Friday, 25 June 2010

Why, if you have to put up taxes (and you don't), VAT is the right tax to raise


Much noise has been made about the intention to raise VAT in January 2011. Now, I’d better start by saying that I’d rather the money came from spending reductions than from tax rises. But, if we’re to have tax rises I’d prefer them to be taxes on spending rather than taxes on working and earning.

The debate about the increase in VAT has boiled down to a rather sterile, ‘did-didn’t’ argument about whether the tax is or is not regressive. The argument goes that increasing VAT is really really bad because it falls hardest on poor folk who spend (rather than save) more of their income. The Labour Party produced some rather dodgy stats showing how terrible was this impost (and before anyone asks, the stats are dodgy for a whole host of reasons the biggest being a classic rule of metrics – not comparing two scales measuring different things – but I digress).

Now I’m absolutely sure that those who have high levels of saving pay a lower proportion of their earnings in VAT. But, I’m also sure that those folk (largely in the third quartile rather than the bottom quartile) for whom housing costs are proportionately highest also pay less of their earnings in tax. Indeed the VAT changes – relatively if not absolutely – are good news for those mythic “hard-working families”.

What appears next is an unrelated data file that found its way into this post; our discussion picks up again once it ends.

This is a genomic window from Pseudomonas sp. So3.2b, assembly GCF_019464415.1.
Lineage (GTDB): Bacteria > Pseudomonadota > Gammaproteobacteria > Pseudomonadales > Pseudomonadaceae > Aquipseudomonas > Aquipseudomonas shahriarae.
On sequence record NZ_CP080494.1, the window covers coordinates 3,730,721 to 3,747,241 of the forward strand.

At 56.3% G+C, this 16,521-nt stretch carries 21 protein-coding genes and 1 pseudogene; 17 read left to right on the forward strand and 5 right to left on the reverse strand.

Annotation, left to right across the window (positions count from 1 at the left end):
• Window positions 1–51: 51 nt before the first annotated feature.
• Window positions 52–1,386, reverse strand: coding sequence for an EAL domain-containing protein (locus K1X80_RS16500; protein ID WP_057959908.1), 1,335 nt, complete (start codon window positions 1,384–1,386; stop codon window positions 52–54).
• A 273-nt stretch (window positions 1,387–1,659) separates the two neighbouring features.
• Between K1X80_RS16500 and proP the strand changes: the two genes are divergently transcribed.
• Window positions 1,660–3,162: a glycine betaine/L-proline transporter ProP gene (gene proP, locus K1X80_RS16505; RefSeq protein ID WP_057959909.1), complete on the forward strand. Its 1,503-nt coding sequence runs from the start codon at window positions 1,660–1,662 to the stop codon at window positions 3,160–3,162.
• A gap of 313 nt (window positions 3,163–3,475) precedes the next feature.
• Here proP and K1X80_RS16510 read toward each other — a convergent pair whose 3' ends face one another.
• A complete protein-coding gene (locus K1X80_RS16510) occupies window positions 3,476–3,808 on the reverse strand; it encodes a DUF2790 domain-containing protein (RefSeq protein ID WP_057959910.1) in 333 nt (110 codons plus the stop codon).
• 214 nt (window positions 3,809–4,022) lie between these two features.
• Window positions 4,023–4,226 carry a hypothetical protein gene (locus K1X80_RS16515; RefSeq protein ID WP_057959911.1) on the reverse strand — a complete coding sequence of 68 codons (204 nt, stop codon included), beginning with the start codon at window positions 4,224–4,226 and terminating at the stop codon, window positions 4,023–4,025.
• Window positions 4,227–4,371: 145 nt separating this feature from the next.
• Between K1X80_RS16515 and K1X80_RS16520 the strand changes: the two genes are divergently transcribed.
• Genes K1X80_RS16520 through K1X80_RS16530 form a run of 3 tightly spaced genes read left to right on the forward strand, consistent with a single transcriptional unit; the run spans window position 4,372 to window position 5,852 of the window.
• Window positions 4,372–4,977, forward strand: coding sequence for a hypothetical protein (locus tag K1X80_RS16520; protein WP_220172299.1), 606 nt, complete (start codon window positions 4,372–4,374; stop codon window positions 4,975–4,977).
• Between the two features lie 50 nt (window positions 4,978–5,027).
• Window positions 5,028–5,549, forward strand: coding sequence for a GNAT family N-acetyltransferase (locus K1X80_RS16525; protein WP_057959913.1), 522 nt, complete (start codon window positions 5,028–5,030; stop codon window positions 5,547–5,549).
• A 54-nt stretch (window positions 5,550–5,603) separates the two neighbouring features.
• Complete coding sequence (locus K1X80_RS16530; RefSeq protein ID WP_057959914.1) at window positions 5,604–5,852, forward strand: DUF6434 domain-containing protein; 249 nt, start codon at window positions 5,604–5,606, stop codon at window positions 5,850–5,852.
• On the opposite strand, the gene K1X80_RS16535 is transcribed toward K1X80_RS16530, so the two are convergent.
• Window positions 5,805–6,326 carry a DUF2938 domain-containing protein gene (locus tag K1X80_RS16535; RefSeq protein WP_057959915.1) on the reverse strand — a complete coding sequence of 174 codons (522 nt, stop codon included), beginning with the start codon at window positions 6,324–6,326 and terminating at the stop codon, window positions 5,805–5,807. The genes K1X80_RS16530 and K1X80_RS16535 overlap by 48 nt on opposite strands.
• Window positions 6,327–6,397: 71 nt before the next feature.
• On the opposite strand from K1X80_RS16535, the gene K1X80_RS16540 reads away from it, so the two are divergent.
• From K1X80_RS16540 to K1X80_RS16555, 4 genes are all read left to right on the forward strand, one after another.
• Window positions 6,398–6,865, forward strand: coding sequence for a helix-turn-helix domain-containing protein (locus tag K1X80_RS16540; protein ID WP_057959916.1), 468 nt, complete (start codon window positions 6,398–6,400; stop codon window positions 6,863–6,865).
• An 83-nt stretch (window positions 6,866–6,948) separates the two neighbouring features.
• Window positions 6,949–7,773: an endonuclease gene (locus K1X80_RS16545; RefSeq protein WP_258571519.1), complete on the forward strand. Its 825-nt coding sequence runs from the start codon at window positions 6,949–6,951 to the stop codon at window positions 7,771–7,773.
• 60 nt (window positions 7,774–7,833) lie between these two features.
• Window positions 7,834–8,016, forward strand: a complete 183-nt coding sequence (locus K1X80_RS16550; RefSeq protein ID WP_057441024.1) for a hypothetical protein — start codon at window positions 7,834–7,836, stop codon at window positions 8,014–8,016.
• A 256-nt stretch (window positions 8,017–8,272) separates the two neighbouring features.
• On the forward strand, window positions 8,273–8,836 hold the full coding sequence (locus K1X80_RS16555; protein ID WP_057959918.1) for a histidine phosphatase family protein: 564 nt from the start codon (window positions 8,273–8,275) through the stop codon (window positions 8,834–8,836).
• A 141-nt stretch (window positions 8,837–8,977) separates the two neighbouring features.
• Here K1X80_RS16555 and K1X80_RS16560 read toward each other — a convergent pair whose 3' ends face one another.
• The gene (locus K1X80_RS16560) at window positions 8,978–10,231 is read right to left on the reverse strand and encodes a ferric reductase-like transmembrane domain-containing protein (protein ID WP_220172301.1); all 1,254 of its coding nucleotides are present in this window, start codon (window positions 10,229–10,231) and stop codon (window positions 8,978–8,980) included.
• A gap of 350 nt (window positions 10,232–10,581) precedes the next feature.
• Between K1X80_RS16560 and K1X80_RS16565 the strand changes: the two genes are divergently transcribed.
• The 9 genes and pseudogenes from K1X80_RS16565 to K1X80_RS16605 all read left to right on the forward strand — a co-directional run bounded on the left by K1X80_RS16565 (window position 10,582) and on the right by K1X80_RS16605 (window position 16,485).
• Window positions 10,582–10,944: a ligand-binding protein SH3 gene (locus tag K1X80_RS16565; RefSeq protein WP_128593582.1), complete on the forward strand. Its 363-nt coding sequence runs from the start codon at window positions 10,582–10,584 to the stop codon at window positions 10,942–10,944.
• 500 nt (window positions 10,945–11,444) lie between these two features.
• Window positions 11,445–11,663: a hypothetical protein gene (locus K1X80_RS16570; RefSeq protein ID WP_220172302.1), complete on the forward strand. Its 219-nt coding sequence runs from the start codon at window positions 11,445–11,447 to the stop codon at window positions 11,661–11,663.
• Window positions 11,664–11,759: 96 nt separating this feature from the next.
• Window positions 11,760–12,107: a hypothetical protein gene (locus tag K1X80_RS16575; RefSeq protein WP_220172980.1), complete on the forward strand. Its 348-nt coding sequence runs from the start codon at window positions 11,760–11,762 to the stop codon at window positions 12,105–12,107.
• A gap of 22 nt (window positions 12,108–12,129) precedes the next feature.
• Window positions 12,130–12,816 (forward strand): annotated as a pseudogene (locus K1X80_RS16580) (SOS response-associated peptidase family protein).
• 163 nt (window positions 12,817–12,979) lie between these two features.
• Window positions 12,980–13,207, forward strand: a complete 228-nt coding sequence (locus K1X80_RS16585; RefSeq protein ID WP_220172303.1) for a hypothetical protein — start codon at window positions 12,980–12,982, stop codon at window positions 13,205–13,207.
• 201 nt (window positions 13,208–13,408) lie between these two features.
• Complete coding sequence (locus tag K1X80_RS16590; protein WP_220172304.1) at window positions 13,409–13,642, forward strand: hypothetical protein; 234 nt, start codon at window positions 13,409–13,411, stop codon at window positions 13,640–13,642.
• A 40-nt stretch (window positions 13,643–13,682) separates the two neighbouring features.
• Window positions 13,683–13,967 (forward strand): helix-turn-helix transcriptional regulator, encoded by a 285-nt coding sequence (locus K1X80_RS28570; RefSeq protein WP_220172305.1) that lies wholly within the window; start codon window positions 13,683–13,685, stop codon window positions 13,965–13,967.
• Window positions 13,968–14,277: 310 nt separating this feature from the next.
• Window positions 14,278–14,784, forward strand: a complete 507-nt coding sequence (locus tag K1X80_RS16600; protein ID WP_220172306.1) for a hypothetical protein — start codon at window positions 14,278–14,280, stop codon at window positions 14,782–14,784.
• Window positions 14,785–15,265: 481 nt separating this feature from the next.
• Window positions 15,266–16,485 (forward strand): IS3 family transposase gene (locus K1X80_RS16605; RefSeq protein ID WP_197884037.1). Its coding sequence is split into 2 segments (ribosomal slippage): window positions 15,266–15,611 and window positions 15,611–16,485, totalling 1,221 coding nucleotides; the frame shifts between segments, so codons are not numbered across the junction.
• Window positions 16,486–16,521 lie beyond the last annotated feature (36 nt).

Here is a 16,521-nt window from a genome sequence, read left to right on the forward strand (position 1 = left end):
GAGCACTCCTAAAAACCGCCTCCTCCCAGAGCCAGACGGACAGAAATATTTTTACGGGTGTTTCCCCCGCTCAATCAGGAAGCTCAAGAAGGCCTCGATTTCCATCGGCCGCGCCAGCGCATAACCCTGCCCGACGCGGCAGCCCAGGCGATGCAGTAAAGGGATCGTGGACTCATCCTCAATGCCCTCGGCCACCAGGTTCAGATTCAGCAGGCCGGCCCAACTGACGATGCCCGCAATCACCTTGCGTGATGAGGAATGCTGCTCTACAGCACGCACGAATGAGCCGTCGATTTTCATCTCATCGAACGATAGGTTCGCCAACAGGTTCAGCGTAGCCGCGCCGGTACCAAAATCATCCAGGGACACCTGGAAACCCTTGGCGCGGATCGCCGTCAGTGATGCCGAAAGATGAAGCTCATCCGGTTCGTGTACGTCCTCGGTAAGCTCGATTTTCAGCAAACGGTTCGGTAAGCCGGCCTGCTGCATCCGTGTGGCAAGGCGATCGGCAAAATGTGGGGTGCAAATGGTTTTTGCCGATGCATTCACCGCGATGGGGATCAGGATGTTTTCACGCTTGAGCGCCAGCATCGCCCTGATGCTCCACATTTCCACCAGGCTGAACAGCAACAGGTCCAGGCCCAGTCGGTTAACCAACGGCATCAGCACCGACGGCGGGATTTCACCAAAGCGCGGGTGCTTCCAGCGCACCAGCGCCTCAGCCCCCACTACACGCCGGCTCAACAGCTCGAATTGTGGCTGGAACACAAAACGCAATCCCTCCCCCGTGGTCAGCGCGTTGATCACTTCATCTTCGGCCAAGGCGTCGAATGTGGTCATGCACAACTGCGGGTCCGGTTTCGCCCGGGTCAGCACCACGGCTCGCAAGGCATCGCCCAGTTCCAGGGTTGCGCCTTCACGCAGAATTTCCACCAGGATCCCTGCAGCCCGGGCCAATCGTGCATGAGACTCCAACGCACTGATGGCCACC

But yes, VAT does tend to be regressive. And, you know, I don’t care. The use of the tax system as a tool for social engineering is a moral affront – whether it’s ‘sin’ taxes on booze, fags and driving or a so-called ‘progressive’ income tax system. But worse – and this is important because economics is, of course, amoral – such uses for the tax system are inefficient. Progressive tax systems are less efficient at securing the funds needed for the government to deliver its programmes.

Worse still progressive systems are market distorting – the tax system sends out sub-optimal incentives that affect behaviour as people seek to maximise their post-tax income (a situation that can and does lead to actual and virtual international flight). Taxing spending is less likely to result in these distortions (unless – as is the case with booze and fags – special extra, market-distorting taxes are imposed) and is therefore fairer and less damaging to the economy.


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